b) pay a developer service to make your game on demand
    c) start learning on how to make games. Are you good with art (2d,3d,pixela art, sound, animations, rigging, music, writing etc.), can you code? If none of these, then start learning both or just one aspect of it. If you are skilled in both, then you can make your own game. If you are skilled in one, then you can get someone else on your team, or you can lend a hand to another person with their project and he will later return the favor.


    But either way, you need to do something. Just sitting there and thinking about ideas and designing the game on paper means nothing. Everyone can/has done that and a lot of design usually changes in the development process and a lot of ideas don't make it through to the final product.

    You could just start submitting your idea to some indie developers who might grab it and make the game, but don't expect it to be as you planned it and don't expect any credit for it. The likelyhood of that happening is pretty low though, because as I said, everyone has ideas.


    You're pretty much going to get laughed off the stage if you bring the "I have an idea, but I'm afraid someone will steal it, because it's so good and original" argument anywhere near any serious developers.
     
  7. Glorkbot

    Glorkbot Well-Known Member

    Aug 14, 2013
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    Cartoonist
    I've always just shared my ideas freely online and no one has ever "stolen" them. I've always been able to continue on with creating my thing with no ill repercussions from sharing throughout the process.

    Anyhow, ideas are cheap. Everyone has them, and usually more than one person gets the same idea at the same time.

    It's the execution of the idea that matters, not the idea itself. That's why ideas are not protectable by copyright.
     
  8. Papa Deuce

    Papa Deuce Well-Known Member

    May 15, 2013
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    Probably not in my case. These games were very local to where I grew up. They are "street" games that us inner city kids had to create as we had nowhere to play except on the street. When I moved just 11 miles away, kids had NO CLUE what these games were.
     
  9. Elsa

    Elsa Well-Known Member

    Apr 7, 2015
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    Arendelle
    He isn't talking about your specific idea. He is talking about game ideas in general. Everyone has them and indie developers will rather work on their own ideas than someone elses, because there's no shortage of ideas.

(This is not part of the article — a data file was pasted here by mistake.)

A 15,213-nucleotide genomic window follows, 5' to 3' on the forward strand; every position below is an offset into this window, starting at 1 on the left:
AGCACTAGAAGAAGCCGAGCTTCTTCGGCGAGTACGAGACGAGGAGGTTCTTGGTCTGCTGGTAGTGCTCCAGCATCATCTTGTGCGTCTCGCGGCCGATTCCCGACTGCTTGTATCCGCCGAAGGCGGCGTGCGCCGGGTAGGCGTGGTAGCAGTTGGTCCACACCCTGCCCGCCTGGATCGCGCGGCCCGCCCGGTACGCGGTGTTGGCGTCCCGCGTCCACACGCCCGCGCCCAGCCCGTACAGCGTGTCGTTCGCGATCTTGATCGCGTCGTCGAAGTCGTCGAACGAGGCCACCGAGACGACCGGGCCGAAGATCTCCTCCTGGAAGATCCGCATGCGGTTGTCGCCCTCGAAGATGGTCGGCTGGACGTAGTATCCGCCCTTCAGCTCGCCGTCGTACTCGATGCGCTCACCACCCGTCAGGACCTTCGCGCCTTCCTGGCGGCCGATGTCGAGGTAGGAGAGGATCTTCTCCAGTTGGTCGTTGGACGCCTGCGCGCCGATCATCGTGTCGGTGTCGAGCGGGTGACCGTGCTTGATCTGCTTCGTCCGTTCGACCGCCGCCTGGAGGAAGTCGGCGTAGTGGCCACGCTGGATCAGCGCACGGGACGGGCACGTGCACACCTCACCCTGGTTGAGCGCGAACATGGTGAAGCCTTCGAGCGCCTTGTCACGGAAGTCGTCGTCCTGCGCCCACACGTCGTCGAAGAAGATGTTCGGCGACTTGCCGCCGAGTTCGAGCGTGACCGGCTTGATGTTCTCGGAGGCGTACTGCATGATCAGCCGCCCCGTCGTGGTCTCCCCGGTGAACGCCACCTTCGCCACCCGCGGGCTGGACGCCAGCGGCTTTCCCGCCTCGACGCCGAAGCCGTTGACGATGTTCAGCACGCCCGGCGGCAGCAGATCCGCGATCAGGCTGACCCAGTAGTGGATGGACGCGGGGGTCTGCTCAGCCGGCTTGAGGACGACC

Your idea is worthless if you don't take any steps in order to make it into a product.

    Harsh, I know, but it's the truth.
     
  10. I think dear dreamers you should all gather up in this thread and make your own game dev team, find some people, who can go further than just ideas and together bring this ideas to life. Because If you will continue to do nothing but protecting your "ideas" you will end nowhere and that doesn't do nothing to anyone of you.
     
  11. liteking

    liteking Well-Known Member

    Aug 1, 2013
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    Indie Game Developer
    Common problem with newbies is that they think their ideas are so cool.
    I used to think like that. After nearly 10 years of professional game development, I believe ideas are cheap, execution is everything
     
  12. september

    september Well-Known Member

    Sep 14, 2012
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    I think there's a danger in saying ideas are cheap, yeah everyone has them and there's no shortage but truly unique gifted ideas are far and few. Execution is the tipping point for bringing out the best in an idea or dooming it to fail, so I agree it is important and it can actually make a so-so idea decent, but it's not a replacement if the core concept is ho-hum.
     
  13. Exact-Psience

    Exact-Psience Well-Known Member

    Jan 12, 2012
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    The Work-At-Home Guy
    Philippines
    The words "ideas are cheap" is a metaphor. It simply means there is no shortsge of it.
     
  14. september

    september Well-Known Member

    Sep 14, 2012
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    The meaning that you mentioned I think you'll find is already in the item that you quoted, so I'm a bit lost to be honest.